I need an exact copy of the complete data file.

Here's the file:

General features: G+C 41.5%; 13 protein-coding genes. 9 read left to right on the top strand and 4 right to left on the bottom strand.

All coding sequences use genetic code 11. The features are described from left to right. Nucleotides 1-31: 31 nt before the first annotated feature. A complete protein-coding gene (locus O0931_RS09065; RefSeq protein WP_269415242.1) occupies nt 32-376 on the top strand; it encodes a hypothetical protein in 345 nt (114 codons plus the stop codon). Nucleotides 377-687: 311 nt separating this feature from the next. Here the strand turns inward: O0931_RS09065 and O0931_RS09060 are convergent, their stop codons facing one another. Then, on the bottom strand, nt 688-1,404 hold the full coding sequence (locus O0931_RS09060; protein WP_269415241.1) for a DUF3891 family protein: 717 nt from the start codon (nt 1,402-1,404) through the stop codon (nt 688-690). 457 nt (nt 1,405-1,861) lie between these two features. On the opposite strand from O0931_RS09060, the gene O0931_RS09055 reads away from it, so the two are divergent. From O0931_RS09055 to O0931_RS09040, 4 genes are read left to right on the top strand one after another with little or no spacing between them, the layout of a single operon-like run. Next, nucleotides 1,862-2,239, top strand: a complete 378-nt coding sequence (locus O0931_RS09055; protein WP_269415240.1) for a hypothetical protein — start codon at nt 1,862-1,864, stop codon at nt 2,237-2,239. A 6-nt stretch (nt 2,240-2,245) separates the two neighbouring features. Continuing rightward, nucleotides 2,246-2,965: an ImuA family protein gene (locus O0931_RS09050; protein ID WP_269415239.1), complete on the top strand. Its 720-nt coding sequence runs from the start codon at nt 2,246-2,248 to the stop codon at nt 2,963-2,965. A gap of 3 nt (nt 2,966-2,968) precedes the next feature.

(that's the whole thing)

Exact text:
General features: G+C 41.5%; 13 protein-coding genes. 9 read left to right on the top strand and 4 right to left on the bottom strand.

All coding sequences use genetic code 11. The features are described from left to right. Nucleotides 1-31: 31 nt before the first annotated feature. A complete protein-coding gene (locus O0931_RS09065; RefSeq protein WP_269415242.1) occupies nt 32-376 on the top strand; it encodes a hypothetical protein in 345 nt (114 codons plus the stop codon). Nucleotides 377-687: 311 nt separating this feature from the next. Here the strand turns inward: O0931_RS09065 and O0931_RS09060 are convergent, their stop codons facing one another. Then, on the bottom strand, nt 688-1,404 hold the full coding sequence (locus O0931_RS09060; protein WP_269415241.1) for a DUF3891 family protein: 717 nt from the start codon (nt 1,402-1,404) through the stop codon (nt 688-690). 457 nt (nt 1,405-1,861) lie between these two features. On the opposite strand from O0931_RS09060, the gene O0931_RS09055 reads away from it, so the two are divergent. From O0931_RS09055 to O0931_RS09040, 4 genes are read left to right on the top strand one after another with little or no spacing between them, the layout of a single operon-like run. Next, nucleotides 1,862-2,239, top strand: a complete 378-nt coding sequence (locus O0931_RS09055; protein WP_269415240.1) for a hypothetical protein — start codon at nt 1,862-1,864, stop codon at nt 2,237-2,239. A 6-nt stretch (nt 2,240-2,245) separates the two neighbouring features. Continuing rightward, nucleotides 2,246-2,965: an ImuA family protein gene (locus O0931_RS09050; protein ID WP_269415239.1), complete on the top strand. Its 720-nt coding sequence runs from the start codon at nt 2,246-2,248 to the stop codon at nt 2,963-2,965. A gap of 3 nt (nt 2,966-2,968) precedes the next feature.